Serves 1| Hands-On Time: 05m| Total Time: 05m
- Place the pineapple, ice, orange juice, carrot, and banana in a blender.
- Blend until smooth and frothy.
Save prep time and look for peeled and cored pineapple in the salad bar at the supermarket.
- Per Serving
- Calories 159
- Fat 1g
- Sat Fat 0g
- Cholesterol 0mg
- Sodium 25mg
- Protein 2g
- Carbohydrate 40g
- Sugar 26g
- Fiber 4g
- Iron 1mg
- Calcium 38mg
PineapplesThe English named the exceedingly juicy, sweet-tart pineapple for its resemblance to a pinecone. A favorite tropical fruit, it’s grown primarily in Hawaii.
How to Choose Pineapples
Color does not indicate ripeness—depending on variety, the prickly, diamond-patterned exterior may be green, yellow, or orange. Since a pineapple’s flavor stops developing once it’s picked, buy only fully ripe specimens with a sweet aroma at the stem end and flesh that yields slightly to firm pressure. Avoid fruits with soft spots or yellowed, dry leaves (look for bright green, fresh-looking tops). If you’re selecting a pineapple for cooking, pick one that’s firm.
How to Store Pineapples
Changes in temperature cause soft, dark spots, so if a whole pineapple was bought chilled, keep it in the refrigerator, for up to 4 days. They can be kept at room temperature for up to 5 days, but keep them out of direct sunlight, since they ferment easily. Cut fruit can be refrigerated in a tightly covered container for up to 3 days.
How to Prepare Pineapples
Remove a thick slice from the top and bottom with a serrated knife, then cut away the skin from the top downward. Remove the eyes with a small paring knife. If you want rings, make slices, then cut out the core with a round cookie cutter. If you want chunks, cut the pineapple into quarters, cut out the core, and trim the skin.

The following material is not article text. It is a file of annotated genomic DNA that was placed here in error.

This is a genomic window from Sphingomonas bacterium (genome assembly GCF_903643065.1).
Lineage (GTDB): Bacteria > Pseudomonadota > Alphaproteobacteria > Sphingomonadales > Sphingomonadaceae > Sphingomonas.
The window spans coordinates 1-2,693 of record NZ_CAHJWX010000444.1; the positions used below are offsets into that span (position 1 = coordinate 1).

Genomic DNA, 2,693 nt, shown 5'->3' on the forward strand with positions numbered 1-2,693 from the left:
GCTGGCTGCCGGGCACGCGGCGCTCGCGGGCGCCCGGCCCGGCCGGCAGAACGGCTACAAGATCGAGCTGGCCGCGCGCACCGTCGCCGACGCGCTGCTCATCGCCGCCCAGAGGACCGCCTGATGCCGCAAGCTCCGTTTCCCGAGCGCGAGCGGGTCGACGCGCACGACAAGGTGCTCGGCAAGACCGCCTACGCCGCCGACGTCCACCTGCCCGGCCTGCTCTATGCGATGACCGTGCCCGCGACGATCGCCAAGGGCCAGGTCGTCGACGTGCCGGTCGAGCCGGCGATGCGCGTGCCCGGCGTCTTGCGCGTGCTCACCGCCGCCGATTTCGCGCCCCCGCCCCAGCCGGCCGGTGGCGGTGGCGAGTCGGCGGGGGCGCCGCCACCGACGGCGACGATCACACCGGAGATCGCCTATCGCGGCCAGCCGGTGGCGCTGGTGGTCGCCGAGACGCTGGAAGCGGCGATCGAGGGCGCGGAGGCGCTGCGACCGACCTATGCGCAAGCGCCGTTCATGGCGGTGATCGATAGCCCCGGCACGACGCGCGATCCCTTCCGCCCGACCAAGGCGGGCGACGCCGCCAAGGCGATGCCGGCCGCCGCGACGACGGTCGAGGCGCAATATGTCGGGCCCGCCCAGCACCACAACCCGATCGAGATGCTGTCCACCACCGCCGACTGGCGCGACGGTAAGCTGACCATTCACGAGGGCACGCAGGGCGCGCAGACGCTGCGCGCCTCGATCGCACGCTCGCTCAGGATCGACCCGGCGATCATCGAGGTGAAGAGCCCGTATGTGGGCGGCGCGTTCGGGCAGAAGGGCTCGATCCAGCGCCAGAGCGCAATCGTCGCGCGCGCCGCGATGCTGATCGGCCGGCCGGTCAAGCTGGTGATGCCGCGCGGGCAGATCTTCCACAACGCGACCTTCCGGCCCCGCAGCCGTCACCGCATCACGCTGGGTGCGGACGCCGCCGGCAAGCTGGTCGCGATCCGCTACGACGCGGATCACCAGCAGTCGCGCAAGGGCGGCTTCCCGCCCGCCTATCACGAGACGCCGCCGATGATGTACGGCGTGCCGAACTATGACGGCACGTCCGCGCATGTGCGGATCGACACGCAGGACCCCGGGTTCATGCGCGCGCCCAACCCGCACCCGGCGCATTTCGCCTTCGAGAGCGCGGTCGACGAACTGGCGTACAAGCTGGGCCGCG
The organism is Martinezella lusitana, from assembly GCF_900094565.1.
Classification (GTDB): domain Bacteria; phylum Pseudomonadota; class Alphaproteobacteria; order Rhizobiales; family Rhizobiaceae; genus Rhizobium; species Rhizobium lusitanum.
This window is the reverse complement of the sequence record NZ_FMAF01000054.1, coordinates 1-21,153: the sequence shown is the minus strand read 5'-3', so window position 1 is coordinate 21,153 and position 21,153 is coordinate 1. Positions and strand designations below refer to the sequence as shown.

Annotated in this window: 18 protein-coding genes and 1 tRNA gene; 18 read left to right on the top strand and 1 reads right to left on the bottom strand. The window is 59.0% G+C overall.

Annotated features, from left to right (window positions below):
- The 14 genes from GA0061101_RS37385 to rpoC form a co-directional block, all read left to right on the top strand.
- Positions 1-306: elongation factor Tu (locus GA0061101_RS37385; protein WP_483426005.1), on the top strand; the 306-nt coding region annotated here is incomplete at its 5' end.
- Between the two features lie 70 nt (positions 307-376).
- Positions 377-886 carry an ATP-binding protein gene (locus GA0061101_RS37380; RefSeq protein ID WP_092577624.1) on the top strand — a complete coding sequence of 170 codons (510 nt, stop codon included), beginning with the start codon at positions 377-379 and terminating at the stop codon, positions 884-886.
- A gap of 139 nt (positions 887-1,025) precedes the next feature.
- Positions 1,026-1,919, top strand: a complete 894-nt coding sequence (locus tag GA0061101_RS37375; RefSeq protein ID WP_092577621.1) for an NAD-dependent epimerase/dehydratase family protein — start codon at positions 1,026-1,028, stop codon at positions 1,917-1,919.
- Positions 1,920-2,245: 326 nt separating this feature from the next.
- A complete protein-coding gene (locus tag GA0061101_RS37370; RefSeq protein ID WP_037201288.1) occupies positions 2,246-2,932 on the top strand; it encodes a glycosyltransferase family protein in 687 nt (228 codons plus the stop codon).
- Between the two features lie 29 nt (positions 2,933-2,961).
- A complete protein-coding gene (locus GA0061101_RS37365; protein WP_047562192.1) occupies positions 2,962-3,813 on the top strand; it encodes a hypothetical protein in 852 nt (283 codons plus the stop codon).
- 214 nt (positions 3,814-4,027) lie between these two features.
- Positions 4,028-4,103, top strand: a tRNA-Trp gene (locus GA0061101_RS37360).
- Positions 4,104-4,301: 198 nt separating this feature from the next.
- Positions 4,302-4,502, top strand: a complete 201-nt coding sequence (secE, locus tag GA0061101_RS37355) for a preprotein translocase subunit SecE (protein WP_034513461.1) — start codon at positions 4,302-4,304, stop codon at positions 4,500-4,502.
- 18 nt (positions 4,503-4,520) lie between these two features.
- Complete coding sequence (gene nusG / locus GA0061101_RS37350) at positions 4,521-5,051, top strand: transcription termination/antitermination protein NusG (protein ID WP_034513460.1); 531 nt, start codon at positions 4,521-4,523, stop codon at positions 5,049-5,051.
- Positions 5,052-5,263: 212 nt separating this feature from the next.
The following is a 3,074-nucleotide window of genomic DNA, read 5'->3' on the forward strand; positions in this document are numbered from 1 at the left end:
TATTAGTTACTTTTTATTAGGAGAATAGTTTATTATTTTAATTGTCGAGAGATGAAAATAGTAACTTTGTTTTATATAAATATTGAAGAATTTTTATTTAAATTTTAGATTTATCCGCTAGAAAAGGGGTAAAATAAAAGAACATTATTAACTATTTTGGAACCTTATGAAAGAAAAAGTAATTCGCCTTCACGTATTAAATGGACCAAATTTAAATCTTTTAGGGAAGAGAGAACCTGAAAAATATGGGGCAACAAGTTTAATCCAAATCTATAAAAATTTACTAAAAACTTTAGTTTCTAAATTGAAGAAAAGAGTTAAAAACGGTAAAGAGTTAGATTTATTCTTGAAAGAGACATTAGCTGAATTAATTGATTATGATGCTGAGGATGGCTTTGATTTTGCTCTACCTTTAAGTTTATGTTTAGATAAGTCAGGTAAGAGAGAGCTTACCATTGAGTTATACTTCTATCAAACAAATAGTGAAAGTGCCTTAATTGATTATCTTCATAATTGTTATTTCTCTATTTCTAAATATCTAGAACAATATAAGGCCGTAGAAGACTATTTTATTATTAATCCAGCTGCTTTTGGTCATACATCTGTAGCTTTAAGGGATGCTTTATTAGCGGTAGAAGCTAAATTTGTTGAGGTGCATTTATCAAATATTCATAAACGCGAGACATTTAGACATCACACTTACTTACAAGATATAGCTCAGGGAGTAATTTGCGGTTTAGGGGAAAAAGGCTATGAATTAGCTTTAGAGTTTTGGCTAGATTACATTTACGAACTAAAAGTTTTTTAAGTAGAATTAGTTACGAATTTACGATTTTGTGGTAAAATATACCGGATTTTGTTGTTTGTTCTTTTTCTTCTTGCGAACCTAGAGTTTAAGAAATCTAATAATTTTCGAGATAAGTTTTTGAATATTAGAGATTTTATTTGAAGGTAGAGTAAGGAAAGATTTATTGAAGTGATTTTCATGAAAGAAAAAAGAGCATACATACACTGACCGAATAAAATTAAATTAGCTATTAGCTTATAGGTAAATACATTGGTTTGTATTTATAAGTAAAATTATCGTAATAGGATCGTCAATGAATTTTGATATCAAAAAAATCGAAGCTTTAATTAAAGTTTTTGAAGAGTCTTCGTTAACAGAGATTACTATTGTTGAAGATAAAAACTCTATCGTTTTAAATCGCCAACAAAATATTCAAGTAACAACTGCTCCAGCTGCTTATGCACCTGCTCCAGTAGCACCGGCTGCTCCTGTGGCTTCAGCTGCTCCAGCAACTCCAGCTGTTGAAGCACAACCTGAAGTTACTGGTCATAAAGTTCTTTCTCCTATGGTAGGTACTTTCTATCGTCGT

Once found at the bottom of Christmas stockings, oranges today mostly end up in breakfast-table juice glasses. Chock-full of nutrients like vitamin C, they also lend sweet, tangy flavor to foods.
How to Choose Oranges
Look for oranges that feel heavy for their size and have firm, finely textured skin. But don’t use skin color as an indicator of flavor or ripeness; some oranges are artificially dyed to look more vibrant, so those with greenish hues can be just as tasty as bright orange ones. Avoid any that have soft spots or feel spongy. Varieties include seedless navels, juicy Valencias, and dark red–fleshed blood oranges.
How to Store Oranges
Oranges will keep at room temperature for a few days or in the refrigerator for up to 2 weeks.
How to Prepare Oranges
You can peel and section the fruit with your hands, but for salads and other dishes, you may want to prepare the fruit with a bit more finesse. With a sharp knife, cut off the top and the bottom of the orange, then cut away the remaining peel and white pith. Next, either slice the fruit or cut along the membranes between segments to release them. If you need the zest, grate it before peeling the fruit.
CarrotsLoaded with beta-carotene (a great source of vitamin A), carrots are colorful, flavorful, and versatile, working in either sweet or savory dishes, cooked or raw.
How to Choose Carrots
Look for bright green leaf tops and a smooth exterior. Avoid carrots that are limp, soft, or discolored. The most flavorful carrots are young and skinny. (Baby carrots, cut from a special breed of larger carrot, are tender but less flavorful.)
How to Store Carrots
Carrots keep in the vegetable compartment in a plastic bag for up to 10 days.
How to Prepare Carrots
Peel older carrots; younger ones need only a light rinsing or scrubbing. Whiteness on a carrot's skin indicates dehydration: A quick soaking in water should restore its texture and color.
BananasGrown in the tropics, bananas are a good source of fiber, vitamin B6, and potassium—great as a snack for a mini energy boost.
How to Choose Bananas
Look for plump bananas that have little green and no blemishes or tears in the skin. (If you won’t eat them for a few days, a bit of green is okay.) A few brown specks on the peel are a good indicator of readiness.
How to Store Bananas
Unlike most fruits, bananas continue to develop flavor after they’re picked. Leave them at room temperature for up to 5 days; when ripe, they’ll keep in the refrigerator for several days, though the peel will blacken. Bananas can be frozen for up to 3 months; the skin will turn dark brown, but the flesh will be easy to thaw and fine to use in baked goods, such as banana bread and muffins. Exposure to air will brown bananas once they’ve been peeled. If you’re cutting them up for later use, prevent that by brushing them with lemon juice.